Levels of Cancer Risk from exposure to EMF Electromagnetic Fields vs Other Cancer Risks
EMF CANCER RISK - CONTENTS: What are the actual absolute levels of risk of contracting cancer from EMF or other conditions?What are the priorities of concern when avoiding cancer risk from EMF? What is the EMF Hazard? The normal pattern of rise and fall of public fear for most environmental hazards, real or imagined. The effect of environmental hazards and public fear on real estate prices or "property values"
POST a QUESTION or READ FAQs on levels of health risk, leukemia, or other cancers associated with possible exposure to EMF from power lines, electrical meters, wiring, appliances, TV or computer monitors, & other sources.
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EMF exposure as a possible carcinogen? This paper discusses electromagnetic radiation or electromagnetic fields (EMF) as a possible cancer risk and offers a brief analysis of the probable cancer risk from EMF compared with other hazards. It graphs the effect of fear of power lines and EMF exposure as well as other environmental concerns as it affects property values over time.
Understanding Levels of Absolute Cancer Risk from Levels of Electromagnetic Field Exposure
Our page top photo shows an electrical worker repairing a local electrical power distribution line.
Electrical workers, because they are regularly have close exposure to strong electrical fields, are a group that has been closely studied for correlation between cancer occurrence and electrical field exposure.
We define "Enviro-Scare" (ES) and we use
this cyclic fear pattern to describe the variation and effects of the level of public environmental worry by recapping
the enviro-scare history of asbestos, EMF, UFFI, and other environmental concerns.
The red graph at EMF Cancer Scare depicts the varying level of ES or public fear for a given
environmental concern. ES generally increases, peaks, and then diminishes over time, independently of the actual level
Because RF and EMF measurement tools need to be properly chosen to measure the particular type and frequency of RF or EMF signal that is of interest, be sure to also see EMF RF FIELD & FREQUENCY DEFINITIONS for a simple explanation of different types of radio frequency (RF) and electromagnetic frequency (EMF) types and where they are found.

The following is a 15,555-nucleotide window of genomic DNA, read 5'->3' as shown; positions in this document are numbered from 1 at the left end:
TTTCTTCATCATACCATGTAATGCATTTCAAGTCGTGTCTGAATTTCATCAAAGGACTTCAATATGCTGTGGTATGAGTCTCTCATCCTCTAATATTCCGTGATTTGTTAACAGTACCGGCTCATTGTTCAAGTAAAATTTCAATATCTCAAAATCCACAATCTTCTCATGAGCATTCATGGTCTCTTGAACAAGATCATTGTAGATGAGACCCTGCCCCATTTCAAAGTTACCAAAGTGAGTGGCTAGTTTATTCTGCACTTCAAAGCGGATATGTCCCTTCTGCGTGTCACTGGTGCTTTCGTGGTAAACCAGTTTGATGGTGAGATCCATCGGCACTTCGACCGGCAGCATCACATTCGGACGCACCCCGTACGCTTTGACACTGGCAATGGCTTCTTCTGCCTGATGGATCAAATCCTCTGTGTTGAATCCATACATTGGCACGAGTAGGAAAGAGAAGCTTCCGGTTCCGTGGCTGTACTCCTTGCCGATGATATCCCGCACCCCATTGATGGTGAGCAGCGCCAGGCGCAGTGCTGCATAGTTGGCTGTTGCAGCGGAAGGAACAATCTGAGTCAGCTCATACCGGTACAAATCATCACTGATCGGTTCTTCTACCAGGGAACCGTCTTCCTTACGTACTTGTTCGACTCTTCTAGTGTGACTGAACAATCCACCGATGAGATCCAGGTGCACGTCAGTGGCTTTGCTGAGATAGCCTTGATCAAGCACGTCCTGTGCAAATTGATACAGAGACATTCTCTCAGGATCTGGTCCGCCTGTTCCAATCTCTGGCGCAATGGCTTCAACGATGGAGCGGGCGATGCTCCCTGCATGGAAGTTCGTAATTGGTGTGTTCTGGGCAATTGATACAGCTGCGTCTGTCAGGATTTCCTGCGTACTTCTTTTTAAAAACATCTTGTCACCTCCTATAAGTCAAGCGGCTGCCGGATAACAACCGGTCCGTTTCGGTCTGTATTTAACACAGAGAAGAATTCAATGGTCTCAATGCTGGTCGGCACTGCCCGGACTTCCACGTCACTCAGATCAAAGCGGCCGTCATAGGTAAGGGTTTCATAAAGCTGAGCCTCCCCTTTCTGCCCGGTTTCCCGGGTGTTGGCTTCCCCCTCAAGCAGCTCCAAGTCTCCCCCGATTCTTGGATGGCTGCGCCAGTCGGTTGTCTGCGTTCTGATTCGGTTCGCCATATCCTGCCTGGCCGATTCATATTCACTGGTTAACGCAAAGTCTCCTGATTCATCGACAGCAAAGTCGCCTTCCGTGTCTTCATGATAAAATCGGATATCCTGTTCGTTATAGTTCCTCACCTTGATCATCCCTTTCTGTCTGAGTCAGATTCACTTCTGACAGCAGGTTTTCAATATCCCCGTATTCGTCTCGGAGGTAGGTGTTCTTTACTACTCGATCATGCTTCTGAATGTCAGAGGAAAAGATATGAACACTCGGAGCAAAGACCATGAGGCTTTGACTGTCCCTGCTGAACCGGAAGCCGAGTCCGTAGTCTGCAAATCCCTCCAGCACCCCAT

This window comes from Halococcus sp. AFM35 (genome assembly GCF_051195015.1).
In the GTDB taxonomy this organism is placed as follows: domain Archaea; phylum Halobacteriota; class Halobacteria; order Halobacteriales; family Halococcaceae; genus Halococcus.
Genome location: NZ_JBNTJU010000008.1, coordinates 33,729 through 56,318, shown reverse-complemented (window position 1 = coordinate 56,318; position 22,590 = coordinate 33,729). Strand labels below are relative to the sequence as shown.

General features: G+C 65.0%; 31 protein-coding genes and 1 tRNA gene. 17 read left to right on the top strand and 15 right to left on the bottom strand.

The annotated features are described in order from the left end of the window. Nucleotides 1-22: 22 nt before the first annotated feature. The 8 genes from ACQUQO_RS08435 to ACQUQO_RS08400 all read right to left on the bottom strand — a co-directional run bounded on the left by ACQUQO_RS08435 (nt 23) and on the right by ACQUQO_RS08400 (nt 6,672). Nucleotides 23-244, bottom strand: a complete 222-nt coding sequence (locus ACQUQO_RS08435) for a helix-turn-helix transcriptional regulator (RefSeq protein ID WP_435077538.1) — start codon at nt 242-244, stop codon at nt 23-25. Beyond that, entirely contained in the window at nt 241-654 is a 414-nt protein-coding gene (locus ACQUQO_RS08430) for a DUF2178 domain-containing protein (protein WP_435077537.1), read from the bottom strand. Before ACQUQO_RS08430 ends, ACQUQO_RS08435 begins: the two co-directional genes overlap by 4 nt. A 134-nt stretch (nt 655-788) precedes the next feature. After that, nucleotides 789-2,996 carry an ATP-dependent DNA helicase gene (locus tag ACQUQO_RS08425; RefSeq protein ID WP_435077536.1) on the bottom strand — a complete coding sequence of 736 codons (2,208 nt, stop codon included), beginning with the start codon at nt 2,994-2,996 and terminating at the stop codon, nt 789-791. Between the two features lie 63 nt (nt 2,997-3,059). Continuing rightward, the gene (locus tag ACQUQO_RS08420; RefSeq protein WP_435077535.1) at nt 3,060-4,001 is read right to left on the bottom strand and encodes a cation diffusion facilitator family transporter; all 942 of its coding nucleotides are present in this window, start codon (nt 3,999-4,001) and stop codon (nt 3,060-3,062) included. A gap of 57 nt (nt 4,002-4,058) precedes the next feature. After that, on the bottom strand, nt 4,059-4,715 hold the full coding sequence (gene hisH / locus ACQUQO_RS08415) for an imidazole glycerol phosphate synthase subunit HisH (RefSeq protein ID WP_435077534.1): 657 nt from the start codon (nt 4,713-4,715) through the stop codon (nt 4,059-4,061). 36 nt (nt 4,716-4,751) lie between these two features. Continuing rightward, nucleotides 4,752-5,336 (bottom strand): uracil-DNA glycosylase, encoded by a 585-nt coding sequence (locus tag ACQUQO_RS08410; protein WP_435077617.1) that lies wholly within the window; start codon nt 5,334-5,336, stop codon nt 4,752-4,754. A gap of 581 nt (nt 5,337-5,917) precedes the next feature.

Here is a summary of the actual health risks and property value risks associated with EMF, electromagnetic fields.
Determining actual health risks from EMF exposure is complex. Not all experts agree about the danger. However a
growing body of articles and studies suggests that there may be health risks at EMF levels as low as 2 milligauss,
probably depending on many variables including length of exposure in the field, actual field strength during the exposure
period, person's age, body mass, general health and perhaps genetic predisposition or vulnerability to cancer.
While debate continues, it remains possible that in some instances there are some hazards from EMF.
While prudent avoidance has been recommended by experts, to date (Marcy 2012) we know of no Federal nor State accepted standard for allowable exposure to EMF. My information is based on
our understanding of current literature on this topic. When set, standards for acceptable levels of EMF exposure may
then be higher or lower than 2 milligauss.
Very often EMF levels are not constant at all locations on a property. Using a procedure which may reduce
this problem, I report measurements made at a series of standard locations and sometimes also at locations of special
interest. I have made this procedure available to other professionals and I invite critique, feedback, and suggestions.
For currently popular concerns, economic risks to property owners remain even if there is no demonstrable health
hazard. I call the cycle of increasing, peaking, then declining consumer fear "enviro-scare." The economic impact on
property owners of these topics depends on this cycle.
One of my EMF measuring equipment manufacturers reports the following: " Magnetic radiation readings of 1 milligauss
and less are considered below those which were shown to increase the level of leukemia in several medical epidemiological
studies in the greater Denver area."
"Readings in the 1 to 3 milliGauss range were found to double the leukemia rate in children in the Denver
studies." "Some epidemiological studies indicate a higher than normal incidence of cancer, including leukemia and brain tumors,
among children and adults living or working close to power lines." Time Magazine, July 17, 1989.
"Dr. Savitz mentioned 2 milliGauss as the level at which cancer is produced in children. In the home of these
people, I have measured 10 to 12 milliGauss, depending on how much current is flowing down the line." House of
Representatives, 100th Congress.
We (DJ Friedman) have regularly found background levels of .5 to 1 milliGauss at residential properties, and higher
levels in urban environments. It's unusual to find an urban or even suburban environment with lower EMF levels than .5-2 milligauss.
What does "double the risk of leukemia" really mean as true measure of danger?
Telling a prospective home buyer or home owner that "Exposure of your child to a 2 milligauss field can double his risk of
childhood leukemia." is frightening. The statement may be true, but stated alone, this admonition lacks a very important
perspective. An informed viewpoint is very important for every environmental hazard. Let's review again the opening
statement about "doubling cancer risk."
At the risk levels discussed in the Werth study, "doubling the risk of childhood leukemia" means increasing the
chances from about 1 in 10,000 to 2 in 10,000. In either case, the risk is extremely low -- much less than the risks
posed by a large number of much more common hazards to which people are exposed daily.
A clear summary of EMF risks and characteristics is at "Magnetic Field Exposure and Cancer: Questions and Answers [ copy on file as /emf/EMF_Fact_Sheet_NCI_NIH.pdf ] - ," National Cancer Institute, U.S. National Institutes of Health.